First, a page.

Translating directly to ‘short France,’ the bucolic region’s complex sparkling wines highlight cultural and climactic change

The wine produced in Italy’s Franciacorta, the bucolic agricultural area known for its sparkling wines just outside of Brescia, is not Prosecco. This was the first thing that I learned during my time with the Franciacorta Consortium, the local economic and agrotourism board, who invited me to the area for a three day tour of wine tasting throughout the region. My time with the Consortium came directly after the press preview for the Venice Biennale, a complete assault on the senses where every moment is coordinated. I needed a break, a moment to contemplate, and in this way Franciacorta offered an almost idyllic escape.

The region is a remarkable microcosm of geology with topography that shifts from moment to moment. Bound by Mount Orfano to the south, the stunning Lake Iseo to the north, and the urban Brescia to the east, the region’s rolling hills and position between the cold winds from the Swiss north and the mediating property of the lake form a microclimate ideal for wine production. The magic is all in the name Franciacorta, which translates literally to short France. This quality of smallness extends into many of the qualities of the region—an environment that approaches challenges hands-on, with a fiercely independent attitude focused on responsible growth, even in the face of economic and climate challenges.

In short, for the non-sommeliers among us, Franciacorta specializes in the production of sparkling wine with a much longer aging process than Prosecco. Whereas Prosecco sits for six months at a minimum, Franciaorta wines utilize the méthode champenoise, which mirrors the same method used to make French Champagne. This process requires two fermentations with a minimum age of 18 months. As a bit of wine-making politics, the French producers of Champagne are the only organizations allowed to utilize that term on their products, so Franciacorta officially refers to their process as the traditional method. Most of the producers that I visited produce several variations that age for far longer, depending on type and vintage. All Franciacorta vineyards that belong to the consortium follow a broad set of production requirements which stretch from viniculture, vinification, to restrictions on bottling and presentation.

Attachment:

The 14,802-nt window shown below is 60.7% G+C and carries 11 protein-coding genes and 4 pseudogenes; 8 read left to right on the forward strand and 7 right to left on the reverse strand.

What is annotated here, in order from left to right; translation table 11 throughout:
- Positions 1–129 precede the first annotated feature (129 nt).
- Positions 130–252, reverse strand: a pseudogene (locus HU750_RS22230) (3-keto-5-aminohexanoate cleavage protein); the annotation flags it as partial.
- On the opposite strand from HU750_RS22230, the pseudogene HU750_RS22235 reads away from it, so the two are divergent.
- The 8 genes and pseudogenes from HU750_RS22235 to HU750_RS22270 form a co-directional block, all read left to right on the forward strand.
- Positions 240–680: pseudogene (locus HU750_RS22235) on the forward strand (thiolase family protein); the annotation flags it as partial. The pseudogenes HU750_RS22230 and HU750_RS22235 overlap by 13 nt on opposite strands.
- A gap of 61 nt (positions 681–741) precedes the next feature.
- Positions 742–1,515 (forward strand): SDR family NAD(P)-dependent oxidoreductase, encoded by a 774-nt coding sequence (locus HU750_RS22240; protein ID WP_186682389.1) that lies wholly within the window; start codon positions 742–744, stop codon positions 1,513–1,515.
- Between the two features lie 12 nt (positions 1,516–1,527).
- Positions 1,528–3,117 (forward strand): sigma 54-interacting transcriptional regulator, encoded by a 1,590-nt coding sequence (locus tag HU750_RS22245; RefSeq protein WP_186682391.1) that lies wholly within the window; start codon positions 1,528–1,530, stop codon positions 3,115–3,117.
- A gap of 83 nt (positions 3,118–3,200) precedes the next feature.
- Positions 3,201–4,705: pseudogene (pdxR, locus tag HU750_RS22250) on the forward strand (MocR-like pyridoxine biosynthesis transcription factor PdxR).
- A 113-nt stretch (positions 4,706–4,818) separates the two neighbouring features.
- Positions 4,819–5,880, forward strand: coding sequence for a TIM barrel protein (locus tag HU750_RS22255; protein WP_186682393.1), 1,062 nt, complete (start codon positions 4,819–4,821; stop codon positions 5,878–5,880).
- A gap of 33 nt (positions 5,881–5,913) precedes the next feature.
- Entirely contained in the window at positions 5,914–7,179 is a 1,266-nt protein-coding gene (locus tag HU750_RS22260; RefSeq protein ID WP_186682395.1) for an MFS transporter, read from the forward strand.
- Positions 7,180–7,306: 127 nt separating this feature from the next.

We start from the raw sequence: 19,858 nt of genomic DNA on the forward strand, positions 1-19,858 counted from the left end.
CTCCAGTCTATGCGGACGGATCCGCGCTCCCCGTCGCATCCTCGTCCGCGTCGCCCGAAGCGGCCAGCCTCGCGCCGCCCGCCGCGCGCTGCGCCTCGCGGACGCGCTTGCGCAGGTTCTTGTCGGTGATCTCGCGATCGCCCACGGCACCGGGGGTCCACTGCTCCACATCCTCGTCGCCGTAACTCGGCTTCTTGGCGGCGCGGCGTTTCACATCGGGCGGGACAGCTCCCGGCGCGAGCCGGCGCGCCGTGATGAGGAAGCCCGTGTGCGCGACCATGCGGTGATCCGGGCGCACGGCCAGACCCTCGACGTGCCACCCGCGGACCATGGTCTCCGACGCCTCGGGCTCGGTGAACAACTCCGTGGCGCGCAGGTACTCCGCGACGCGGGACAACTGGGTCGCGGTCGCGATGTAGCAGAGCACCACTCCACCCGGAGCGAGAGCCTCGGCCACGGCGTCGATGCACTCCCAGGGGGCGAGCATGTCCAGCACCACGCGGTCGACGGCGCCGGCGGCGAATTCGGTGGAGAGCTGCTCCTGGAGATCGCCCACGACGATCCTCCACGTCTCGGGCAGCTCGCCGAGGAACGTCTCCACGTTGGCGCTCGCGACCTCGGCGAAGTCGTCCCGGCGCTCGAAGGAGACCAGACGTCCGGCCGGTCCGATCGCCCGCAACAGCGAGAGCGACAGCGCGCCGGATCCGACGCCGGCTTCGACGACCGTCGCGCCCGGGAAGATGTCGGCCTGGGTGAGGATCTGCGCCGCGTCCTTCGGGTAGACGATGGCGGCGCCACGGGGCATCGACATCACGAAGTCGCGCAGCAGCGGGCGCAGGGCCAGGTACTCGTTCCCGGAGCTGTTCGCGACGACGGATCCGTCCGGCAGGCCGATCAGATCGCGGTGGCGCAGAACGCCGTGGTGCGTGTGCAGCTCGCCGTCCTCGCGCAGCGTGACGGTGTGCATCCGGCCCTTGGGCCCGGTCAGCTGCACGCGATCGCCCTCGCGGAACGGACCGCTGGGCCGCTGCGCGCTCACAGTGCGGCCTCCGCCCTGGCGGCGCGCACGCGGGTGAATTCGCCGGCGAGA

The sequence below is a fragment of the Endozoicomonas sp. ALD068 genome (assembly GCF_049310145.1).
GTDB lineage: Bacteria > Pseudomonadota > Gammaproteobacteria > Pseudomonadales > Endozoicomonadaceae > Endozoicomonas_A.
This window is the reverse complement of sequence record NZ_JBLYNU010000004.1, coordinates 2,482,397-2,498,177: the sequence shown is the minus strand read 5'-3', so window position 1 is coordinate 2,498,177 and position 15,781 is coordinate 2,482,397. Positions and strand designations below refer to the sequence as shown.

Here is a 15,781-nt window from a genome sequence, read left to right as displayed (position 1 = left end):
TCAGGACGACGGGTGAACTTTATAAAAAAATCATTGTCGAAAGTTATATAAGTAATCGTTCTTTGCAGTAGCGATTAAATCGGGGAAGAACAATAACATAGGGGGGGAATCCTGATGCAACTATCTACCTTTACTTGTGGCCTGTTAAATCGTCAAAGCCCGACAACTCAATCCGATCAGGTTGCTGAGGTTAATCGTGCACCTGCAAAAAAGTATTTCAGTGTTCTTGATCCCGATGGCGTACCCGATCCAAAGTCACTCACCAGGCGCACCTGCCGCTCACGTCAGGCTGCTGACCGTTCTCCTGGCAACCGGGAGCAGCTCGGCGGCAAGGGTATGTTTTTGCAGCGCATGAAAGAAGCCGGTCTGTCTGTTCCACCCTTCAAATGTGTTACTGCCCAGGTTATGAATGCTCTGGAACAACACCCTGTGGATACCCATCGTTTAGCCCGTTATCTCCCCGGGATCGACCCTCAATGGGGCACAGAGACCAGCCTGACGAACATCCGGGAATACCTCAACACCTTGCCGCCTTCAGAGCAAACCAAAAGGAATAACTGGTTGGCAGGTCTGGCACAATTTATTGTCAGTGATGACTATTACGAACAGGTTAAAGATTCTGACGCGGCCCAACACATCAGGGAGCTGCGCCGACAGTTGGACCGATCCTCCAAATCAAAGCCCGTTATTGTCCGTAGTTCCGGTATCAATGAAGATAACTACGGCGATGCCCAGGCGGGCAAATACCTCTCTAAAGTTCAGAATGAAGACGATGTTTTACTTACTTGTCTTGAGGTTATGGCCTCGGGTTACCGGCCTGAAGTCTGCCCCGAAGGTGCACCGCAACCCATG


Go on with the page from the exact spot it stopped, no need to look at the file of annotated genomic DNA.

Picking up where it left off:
Intensive process and focus on long-term craft mean that Franciacorta wines face a particularly difficult time on the global market when it comes to finding a routine buyer. Prosecco’s short production time comes with an advantageous price tag that is about half of a Franciacorta sparkling;anyone who’s looking for a pricier sparkling wine will usually side with Champagne, due to name recognition and established history. Franciacorta, which only hit the global market in the second half of the 20th century, is now focused on a campaign of spreading consumer awareness Right now, only a handful of members of the consortium vineyards produce on par with players in Champagne, with the largest being Berlucchi with a total of 4 million bottles, followed by Ca’ del Bosco (1.8m) and Bellavista (1.5m). For many of the medium and small sized producers, the business of running a winery is concurrent with another career, or handled as part of an investment by an independently wealthy owner or partner.